How many different chemical substances are there (on the average) in a human cell?

I saw of an estimation of ~ 1 billion (10^9) in sci-pop books.

Is there any reliable estimation rooted in the scientific community?

There is this question, but it does not have any answer. It only states that modern researches use (model) only a very limited number of chemicals within a cell. But what is the estimation of the real complexity of a problem.

  • $\begingroup$ Why do you care? This is Guinness Book of records stuff, that went out of science two centuries ago. $\endgroup$ – David Aug 27 '19 at 21:42
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    $\begingroup$ For the scope of the question, it will largely depend what elements should be considered. All chemical substances would include atoms, molecules, basic chemical substances (for example amino acid, nucleic acid), supra molecular substances (peptide, protein, DNA molecule), and complexes. When considered from this point of view, any pair of amino acid or nuclei acids is a new entity. With all the possible building blocks that makes a huge combinatorial list. So the answer will largely depends at which "level" of details the question should be asked. $\endgroup$ – Dr. H. Lecter Aug 27 '19 at 21:57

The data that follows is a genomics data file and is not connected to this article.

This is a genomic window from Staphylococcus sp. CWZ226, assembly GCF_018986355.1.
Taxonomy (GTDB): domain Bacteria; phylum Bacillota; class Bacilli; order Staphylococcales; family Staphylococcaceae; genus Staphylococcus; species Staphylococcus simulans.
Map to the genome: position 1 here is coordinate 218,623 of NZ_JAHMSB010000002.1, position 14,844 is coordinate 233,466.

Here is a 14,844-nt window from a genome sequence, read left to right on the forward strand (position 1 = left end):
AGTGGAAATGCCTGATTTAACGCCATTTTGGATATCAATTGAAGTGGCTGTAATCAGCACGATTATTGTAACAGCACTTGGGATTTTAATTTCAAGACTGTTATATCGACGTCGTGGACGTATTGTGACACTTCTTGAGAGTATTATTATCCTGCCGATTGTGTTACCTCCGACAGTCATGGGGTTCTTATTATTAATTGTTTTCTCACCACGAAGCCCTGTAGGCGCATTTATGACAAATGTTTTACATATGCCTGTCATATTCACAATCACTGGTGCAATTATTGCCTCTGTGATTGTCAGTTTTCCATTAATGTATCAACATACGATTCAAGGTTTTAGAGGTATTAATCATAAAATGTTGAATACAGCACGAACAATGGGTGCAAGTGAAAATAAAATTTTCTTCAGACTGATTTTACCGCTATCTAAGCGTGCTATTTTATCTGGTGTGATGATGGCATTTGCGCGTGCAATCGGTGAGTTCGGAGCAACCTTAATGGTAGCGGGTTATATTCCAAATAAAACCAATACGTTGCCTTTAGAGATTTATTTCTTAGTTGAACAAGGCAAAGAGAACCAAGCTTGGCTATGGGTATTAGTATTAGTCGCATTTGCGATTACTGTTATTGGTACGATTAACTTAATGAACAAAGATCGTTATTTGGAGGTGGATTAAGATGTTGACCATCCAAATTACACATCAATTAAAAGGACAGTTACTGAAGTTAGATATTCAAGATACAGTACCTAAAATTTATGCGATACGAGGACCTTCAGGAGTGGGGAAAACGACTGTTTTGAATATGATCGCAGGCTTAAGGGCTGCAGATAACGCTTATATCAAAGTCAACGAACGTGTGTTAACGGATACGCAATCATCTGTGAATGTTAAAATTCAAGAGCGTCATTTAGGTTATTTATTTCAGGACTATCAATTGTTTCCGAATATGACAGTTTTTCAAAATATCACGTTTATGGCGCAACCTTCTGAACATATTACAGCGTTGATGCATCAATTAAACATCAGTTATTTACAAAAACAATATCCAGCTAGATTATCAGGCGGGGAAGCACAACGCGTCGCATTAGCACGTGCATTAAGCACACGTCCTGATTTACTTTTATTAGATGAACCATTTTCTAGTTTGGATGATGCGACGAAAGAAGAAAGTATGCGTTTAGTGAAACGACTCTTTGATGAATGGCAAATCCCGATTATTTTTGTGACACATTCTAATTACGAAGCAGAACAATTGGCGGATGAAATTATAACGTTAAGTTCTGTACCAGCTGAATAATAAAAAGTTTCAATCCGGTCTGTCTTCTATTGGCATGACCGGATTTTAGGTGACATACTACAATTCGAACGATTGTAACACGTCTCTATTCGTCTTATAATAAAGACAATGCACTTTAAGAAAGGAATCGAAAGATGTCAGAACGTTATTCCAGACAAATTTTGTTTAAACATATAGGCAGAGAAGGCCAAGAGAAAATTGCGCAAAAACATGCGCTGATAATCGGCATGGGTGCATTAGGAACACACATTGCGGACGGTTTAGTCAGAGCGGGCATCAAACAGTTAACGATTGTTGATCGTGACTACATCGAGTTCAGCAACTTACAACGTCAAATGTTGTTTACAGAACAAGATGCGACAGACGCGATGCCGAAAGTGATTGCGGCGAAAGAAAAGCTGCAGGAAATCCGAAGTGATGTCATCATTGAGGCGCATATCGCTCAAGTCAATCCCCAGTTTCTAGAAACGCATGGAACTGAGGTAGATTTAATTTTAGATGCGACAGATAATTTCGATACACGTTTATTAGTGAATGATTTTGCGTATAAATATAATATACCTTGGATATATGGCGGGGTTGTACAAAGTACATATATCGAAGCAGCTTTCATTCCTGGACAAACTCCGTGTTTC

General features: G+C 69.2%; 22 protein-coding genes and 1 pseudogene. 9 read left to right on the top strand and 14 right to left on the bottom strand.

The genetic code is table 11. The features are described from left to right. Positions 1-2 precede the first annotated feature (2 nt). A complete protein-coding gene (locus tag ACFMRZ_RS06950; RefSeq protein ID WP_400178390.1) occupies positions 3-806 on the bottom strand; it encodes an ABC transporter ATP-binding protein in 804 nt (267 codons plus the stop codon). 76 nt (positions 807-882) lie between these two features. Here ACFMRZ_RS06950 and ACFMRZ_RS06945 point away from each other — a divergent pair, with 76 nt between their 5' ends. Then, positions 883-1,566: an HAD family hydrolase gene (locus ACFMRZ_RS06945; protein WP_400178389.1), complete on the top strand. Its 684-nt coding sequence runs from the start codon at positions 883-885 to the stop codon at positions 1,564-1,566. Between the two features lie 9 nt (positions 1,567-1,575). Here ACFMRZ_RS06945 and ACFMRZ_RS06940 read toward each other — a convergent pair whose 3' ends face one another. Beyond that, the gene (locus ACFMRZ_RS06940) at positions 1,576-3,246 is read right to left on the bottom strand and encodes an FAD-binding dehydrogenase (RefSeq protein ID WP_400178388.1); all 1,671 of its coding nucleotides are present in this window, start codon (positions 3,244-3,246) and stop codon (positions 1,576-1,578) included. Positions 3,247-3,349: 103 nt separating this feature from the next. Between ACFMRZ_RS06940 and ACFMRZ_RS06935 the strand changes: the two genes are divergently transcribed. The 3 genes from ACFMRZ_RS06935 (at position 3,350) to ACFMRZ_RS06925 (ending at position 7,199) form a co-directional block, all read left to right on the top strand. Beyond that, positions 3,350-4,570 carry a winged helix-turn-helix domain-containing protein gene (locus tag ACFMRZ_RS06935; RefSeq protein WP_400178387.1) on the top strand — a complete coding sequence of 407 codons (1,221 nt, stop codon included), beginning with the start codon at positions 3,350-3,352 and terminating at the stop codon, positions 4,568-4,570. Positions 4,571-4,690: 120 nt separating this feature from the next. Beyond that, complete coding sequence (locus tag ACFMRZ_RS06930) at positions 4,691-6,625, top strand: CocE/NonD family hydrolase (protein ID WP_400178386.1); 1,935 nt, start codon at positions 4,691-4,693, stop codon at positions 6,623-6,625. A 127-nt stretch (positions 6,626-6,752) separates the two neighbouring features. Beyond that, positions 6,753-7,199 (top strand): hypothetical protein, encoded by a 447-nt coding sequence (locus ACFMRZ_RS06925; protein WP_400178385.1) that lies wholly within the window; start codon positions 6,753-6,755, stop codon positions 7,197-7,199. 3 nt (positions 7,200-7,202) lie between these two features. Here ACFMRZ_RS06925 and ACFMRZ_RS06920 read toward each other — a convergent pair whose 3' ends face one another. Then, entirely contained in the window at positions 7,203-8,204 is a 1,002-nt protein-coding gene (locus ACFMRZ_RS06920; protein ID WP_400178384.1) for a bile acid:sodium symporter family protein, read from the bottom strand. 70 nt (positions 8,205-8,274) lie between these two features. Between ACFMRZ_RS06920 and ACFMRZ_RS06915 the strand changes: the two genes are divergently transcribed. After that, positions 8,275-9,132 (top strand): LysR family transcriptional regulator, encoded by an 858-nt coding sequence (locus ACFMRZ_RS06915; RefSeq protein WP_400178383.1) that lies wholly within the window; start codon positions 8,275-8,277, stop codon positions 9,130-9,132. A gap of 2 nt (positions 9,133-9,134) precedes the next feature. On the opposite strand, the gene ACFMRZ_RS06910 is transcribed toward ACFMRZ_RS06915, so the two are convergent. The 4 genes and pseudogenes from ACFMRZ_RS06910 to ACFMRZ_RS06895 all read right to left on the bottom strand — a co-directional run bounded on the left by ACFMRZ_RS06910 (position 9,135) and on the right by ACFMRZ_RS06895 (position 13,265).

• $\begingroup$ I think that the sci-pop books will be as reasonable as any other estimation. $\endgroup$ – James Aug 28 '19 at 8:54

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